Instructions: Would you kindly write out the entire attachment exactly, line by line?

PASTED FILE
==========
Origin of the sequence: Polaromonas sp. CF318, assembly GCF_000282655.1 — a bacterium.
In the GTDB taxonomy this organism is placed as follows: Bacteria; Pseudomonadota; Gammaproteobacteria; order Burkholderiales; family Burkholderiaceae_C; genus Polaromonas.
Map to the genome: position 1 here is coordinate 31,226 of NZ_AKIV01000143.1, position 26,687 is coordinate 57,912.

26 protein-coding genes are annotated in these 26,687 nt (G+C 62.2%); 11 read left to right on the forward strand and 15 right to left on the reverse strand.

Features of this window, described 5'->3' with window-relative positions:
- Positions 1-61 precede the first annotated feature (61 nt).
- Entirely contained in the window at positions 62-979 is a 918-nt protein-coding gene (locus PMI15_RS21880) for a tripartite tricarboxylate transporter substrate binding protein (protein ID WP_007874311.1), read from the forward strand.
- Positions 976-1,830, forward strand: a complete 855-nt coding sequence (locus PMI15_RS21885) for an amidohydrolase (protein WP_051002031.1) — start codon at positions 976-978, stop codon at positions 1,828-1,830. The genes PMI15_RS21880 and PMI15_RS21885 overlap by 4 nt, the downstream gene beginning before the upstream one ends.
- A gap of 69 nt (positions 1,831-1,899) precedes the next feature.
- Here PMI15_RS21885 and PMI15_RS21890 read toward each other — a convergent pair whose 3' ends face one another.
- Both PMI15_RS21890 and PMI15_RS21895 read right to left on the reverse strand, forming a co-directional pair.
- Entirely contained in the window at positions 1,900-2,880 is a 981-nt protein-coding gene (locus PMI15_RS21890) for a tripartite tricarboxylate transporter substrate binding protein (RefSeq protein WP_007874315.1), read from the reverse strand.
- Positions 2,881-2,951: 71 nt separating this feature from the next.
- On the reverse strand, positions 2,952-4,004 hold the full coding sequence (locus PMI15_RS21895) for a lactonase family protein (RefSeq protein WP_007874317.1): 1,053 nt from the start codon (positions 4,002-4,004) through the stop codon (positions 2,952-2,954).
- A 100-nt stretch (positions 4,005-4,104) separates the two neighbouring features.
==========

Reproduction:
Origin of the sequence: Polaromonas sp. CF318, assembly GCF_000282655.1 — a bacterium.
In the GTDB taxonomy this organism is placed as follows: Bacteria; Pseudomonadota; Gammaproteobacteria; order Burkholderiales; family Burkholderiaceae_C; genus Polaromonas.
Map to the genome: position 1 here is coordinate 31,226 of NZ_AKIV01000143.1, position 26,687 is coordinate 57,912.

26 protein-coding genes are annotated in these 26,687 nt (G+C 62.2%); 11 read left to right on the forward strand and 15 right to left on the reverse strand.

Features of this window, described 5'->3' with window-relative positions:
- Positions 1-61 precede the first annotated feature (61 nt).
- Entirely contained in the window at positions 62-979 is a 918-nt protein-coding gene (locus PMI15_RS21880) for a tripartite tricarboxylate transporter substrate binding protein (protein ID WP_007874311.1), read from the forward strand.
- Positions 976-1,830, forward strand: a complete 855-nt coding sequence (locus PMI15_RS21885) for an amidohydrolase (protein WP_051002031.1) — start codon at positions 976-978, stop codon at positions 1,828-1,830. The genes PMI15_RS21880 and PMI15_RS21885 overlap by 4 nt, the downstream gene beginning before the upstream one ends.
- A gap of 69 nt (positions 1,831-1,899) precedes the next feature.
- Here PMI15_RS21885 and PMI15_RS21890 read toward each other — a convergent pair whose 3' ends face one another.
- Both PMI15_RS21890 and PMI15_RS21895 read right to left on the reverse strand, forming a co-directional pair.
- Entirely contained in the window at positions 1,900-2,880 is a 981-nt protein-coding gene (locus PMI15_RS21890) for a tripartite tricarboxylate transporter substrate binding protein (RefSeq protein WP_007874315.1), read from the reverse strand.
- Positions 2,881-2,951: 71 nt separating this feature from the next.
- On the reverse strand, positions 2,952-4,004 hold the full coding sequence (locus PMI15_RS21895) for a lactonase family protein (RefSeq protein WP_007874317.1): 1,053 nt from the start codon (positions 4,002-4,004) through the stop codon (positions 2,952-2,954).
- A 100-nt stretch (positions 4,005-4,104) separates the two neighbouring features.